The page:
175. 25 Ky. Law Iicp. 608: In re Spenser. fl Fed. Cas. 921.—Good consideration. As distinguished from valuable cunsitleintion. a consideration founded on motives of generosity, prudence, and natnrai duty; such as natural io_ve and atfcction. Putter v. Gracie. 58 Ala. . 7. 29 Am. Rep. 748 Giovcs v. Groves. 65 Ohio St. 4-12. 62 N. E. 104-}; Juckson v. Alex- ander. 3 Johns. (N. Y) 484. 3 Am. Dec. 517. —Good country. In Scotch law. Good men of the ('4mntry_ A name given to a jury.- Good faith. Good faith consists in an honest intention to abstain from taking any uncon- S(‘I€lJ[it'll.l5 aduautagc of another, even tbrough the forms or teehnicniities of law. together with an absence of nll information or belief of facts which nnulci render the transaction uncouscientious. Crouch v. First Nut. Bank. 156 Iil. 342, 40 N. E. 97-}: Doctor v. Furch. 91 Wis. ' ' Gross v. Evans. 1 Dak.
Wslraven v. Bunk. 96 . . 530: Scnri v. Schooi Dist.. 3. 10 Sup. Ct. 374. 33 L. Ed. 7-10. —Good aux-y. A jury of wbich the members are selected from the list of spccini jurors. See L. 5 . P. 155.—Gnnd title. This 11 onus such :1 title as a court of chancery would a opt as a sufficient ground for cnmpeliing specific performance, and such a title as would be a good answer to an action of ejectmnnt by any claimant. Reynolds v. Burcl. 86 Chi. 538. 25 Pac. 67: lnin.-z v. Campbell 121 N. Y. 24 N. E 821. 8 L. Ii. L 620: Gillespie v. I’-mas. 23 Barb. (N. Y.] 3S1.—4Gond will. The custom or patronage of any established trade or business; the benefit or advantage of having established a business and secured its pntrounge by the pnbiic. The advantage or benefit which ls acqulred by an establishment. beyond the more value of the capital. stocks, funds, or property employed therein. in consequence of the general public patronage and encouragement which it receives from constant or habitual customers. on account of its local position, or common (‘elcbl'it_V, or reputation for skill or affluence or punctuality, or from other accidentai circumstances or nece, as, or even from nncient firtinlities or prejudices. Story. Purtu. § 99: averiy v. Elliott. Kl Neb. W1. 57 N. W ‘[010: Munsey v. Buttorfield. 133 Mass. 494: Bell v. Ellis. 33 Cal. 625: People v. Roberts. 159 N. Y. 70. 58 N. E. 685. 45 L R. A. 126; Churton v. Douglas. 5 Jur. N. S. 890; Menendez v. Holt. 128 U. S. 514. 9 Sup. Ct. 143. 32 L. E1. 526. The good-wili of a business is the expectation of continued public patronage, but it does not include a right to use the name of any person from whom it was acquired. Cir. (‘ode (‘al..§ 992: Civ. Code Dnk. § 577. The term “good-will" does not mean simply the advantage of occupying purticulnr premises \\hi('h ha\e been occupied by a manufacturer. etc It means every ndvnntnze every positive advantage. that has been ncq ed by a proprietor in carrying on his business, whether connected with the prsmisns in which the business is conducted, or with e name under which it is managed, or with any other matter carrying: with it the benefit of the busi- nuss. Glen & Hall Mfg. Co. v. Hall. 61 N. Y. 226, 19 Am. Rep. 278.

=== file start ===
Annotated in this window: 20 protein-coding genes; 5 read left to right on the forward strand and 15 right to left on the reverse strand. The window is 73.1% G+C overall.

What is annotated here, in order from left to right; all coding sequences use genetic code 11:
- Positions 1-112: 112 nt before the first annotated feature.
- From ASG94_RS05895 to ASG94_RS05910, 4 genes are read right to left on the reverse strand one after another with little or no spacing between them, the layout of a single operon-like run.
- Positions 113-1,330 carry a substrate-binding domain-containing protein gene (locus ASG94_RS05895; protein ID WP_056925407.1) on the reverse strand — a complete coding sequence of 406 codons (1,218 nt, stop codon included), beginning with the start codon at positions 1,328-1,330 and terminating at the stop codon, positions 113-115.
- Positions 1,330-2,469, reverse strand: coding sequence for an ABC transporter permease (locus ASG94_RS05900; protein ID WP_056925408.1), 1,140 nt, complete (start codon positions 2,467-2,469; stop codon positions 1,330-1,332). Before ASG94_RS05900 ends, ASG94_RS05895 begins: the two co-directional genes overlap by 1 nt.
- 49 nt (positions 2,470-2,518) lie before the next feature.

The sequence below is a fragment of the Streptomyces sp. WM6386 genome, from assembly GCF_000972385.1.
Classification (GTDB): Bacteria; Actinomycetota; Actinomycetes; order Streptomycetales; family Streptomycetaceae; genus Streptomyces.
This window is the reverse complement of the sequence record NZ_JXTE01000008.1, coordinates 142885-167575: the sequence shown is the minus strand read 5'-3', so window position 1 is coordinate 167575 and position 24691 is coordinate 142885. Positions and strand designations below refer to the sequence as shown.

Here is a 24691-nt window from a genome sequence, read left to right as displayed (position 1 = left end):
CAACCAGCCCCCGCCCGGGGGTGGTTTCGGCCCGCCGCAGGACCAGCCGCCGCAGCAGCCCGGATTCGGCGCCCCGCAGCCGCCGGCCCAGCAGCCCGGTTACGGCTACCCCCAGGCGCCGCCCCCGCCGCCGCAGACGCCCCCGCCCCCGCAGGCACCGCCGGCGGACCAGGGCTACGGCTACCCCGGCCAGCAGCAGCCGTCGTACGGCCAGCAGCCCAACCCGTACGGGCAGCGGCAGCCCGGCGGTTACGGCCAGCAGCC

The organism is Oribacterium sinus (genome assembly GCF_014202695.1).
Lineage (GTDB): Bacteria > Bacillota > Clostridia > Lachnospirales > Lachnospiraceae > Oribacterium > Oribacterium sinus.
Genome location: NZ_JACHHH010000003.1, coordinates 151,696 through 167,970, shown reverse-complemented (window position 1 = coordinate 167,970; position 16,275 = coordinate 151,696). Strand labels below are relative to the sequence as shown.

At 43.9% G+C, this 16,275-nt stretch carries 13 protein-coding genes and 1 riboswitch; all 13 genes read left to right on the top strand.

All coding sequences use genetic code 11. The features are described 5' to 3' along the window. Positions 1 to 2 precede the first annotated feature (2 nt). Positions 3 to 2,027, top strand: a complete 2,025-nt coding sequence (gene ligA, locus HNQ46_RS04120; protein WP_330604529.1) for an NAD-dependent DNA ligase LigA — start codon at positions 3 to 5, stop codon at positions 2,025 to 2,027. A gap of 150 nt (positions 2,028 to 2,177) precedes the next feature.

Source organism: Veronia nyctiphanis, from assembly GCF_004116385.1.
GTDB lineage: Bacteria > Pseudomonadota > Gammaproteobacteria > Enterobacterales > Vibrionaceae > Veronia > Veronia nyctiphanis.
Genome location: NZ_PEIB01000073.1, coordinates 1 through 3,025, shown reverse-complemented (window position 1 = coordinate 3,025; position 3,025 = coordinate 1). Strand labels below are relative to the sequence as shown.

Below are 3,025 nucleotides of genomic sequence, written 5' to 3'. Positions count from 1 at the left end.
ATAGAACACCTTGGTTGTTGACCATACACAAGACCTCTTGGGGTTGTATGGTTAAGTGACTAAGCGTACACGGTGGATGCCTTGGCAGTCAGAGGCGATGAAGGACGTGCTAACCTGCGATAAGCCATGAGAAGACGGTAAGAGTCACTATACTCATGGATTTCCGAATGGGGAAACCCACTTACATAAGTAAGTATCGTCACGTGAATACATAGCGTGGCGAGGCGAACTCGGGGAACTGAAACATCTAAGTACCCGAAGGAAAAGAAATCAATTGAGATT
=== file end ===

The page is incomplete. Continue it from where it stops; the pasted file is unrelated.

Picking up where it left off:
GOODRIGI-IT, GOODTITLE. The flCtl- tious pL'1illt‘ifl’ in the old action of ejectment. most frequently called “John Doe." was some times called “Goodright" or "Goodtitle."